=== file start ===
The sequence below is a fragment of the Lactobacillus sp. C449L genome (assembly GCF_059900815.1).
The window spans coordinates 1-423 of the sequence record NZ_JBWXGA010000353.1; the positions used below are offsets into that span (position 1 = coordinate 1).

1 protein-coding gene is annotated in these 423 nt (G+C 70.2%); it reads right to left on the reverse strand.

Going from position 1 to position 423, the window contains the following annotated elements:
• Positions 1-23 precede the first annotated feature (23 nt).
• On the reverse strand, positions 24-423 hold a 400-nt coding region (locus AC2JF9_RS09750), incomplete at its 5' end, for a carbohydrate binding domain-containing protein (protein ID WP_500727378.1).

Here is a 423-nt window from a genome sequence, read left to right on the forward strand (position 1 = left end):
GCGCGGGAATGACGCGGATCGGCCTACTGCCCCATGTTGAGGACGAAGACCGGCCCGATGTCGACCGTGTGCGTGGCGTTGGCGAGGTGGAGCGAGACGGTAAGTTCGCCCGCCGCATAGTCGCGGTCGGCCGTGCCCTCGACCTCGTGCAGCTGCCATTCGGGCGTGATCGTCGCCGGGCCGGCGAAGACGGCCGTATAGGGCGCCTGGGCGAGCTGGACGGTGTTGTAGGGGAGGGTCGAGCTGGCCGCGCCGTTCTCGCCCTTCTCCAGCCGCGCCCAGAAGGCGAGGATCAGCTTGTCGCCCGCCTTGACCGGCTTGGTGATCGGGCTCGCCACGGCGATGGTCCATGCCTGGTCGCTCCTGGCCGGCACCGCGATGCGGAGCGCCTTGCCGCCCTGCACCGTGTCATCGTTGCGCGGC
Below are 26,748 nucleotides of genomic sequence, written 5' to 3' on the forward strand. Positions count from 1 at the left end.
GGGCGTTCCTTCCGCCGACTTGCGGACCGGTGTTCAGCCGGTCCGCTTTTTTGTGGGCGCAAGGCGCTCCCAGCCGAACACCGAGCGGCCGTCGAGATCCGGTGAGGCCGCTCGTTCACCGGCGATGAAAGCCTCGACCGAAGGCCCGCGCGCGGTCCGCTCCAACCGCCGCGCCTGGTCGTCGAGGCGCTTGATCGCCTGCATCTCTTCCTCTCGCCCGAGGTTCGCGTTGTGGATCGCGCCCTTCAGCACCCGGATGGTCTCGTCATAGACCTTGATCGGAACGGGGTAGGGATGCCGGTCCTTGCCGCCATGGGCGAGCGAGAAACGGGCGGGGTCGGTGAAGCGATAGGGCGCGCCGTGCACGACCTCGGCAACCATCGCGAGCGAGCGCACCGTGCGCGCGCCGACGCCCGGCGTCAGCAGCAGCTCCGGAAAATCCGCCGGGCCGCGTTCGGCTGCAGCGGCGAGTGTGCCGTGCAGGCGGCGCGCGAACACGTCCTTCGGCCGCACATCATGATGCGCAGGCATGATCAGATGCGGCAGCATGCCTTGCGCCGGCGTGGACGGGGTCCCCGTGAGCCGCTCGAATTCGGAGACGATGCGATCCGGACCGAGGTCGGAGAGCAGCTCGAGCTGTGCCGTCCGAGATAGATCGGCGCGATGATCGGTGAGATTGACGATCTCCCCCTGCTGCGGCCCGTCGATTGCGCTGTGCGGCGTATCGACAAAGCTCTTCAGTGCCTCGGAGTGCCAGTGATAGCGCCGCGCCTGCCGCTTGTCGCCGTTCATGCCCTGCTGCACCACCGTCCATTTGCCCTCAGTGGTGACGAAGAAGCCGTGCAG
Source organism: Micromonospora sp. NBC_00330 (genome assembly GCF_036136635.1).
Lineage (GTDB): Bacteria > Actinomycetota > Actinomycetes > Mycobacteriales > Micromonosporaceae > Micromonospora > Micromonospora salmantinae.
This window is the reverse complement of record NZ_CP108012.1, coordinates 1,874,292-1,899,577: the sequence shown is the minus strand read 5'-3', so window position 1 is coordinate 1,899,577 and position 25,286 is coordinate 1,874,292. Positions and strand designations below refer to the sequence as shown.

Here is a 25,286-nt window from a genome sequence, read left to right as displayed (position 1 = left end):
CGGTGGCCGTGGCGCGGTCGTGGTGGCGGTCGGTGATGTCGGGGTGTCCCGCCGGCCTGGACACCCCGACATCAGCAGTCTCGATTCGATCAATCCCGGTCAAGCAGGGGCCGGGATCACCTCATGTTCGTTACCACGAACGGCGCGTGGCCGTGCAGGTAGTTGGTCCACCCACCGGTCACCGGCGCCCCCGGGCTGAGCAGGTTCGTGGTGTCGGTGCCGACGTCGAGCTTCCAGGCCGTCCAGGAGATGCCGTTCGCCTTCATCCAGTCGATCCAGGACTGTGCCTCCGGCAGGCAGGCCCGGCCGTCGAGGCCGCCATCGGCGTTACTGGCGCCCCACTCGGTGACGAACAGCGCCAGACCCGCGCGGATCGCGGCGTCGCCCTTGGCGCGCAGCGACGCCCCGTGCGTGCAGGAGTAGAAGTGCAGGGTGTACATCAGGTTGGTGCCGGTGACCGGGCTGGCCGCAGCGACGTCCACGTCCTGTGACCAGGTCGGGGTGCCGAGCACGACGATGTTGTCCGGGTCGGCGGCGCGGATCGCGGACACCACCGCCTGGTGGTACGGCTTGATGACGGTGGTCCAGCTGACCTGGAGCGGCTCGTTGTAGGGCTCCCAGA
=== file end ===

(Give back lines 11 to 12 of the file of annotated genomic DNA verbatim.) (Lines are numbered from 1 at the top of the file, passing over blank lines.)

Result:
Source organism: Micromonospora sp. NBC_00330 (genome assembly GCF_036136635.1).
Lineage (GTDB): Bacteria > Actinomycetota > Actinomycetes > Mycobacteriales > Micromonosporaceae > Micromonospora > Micromonospora salmantinae.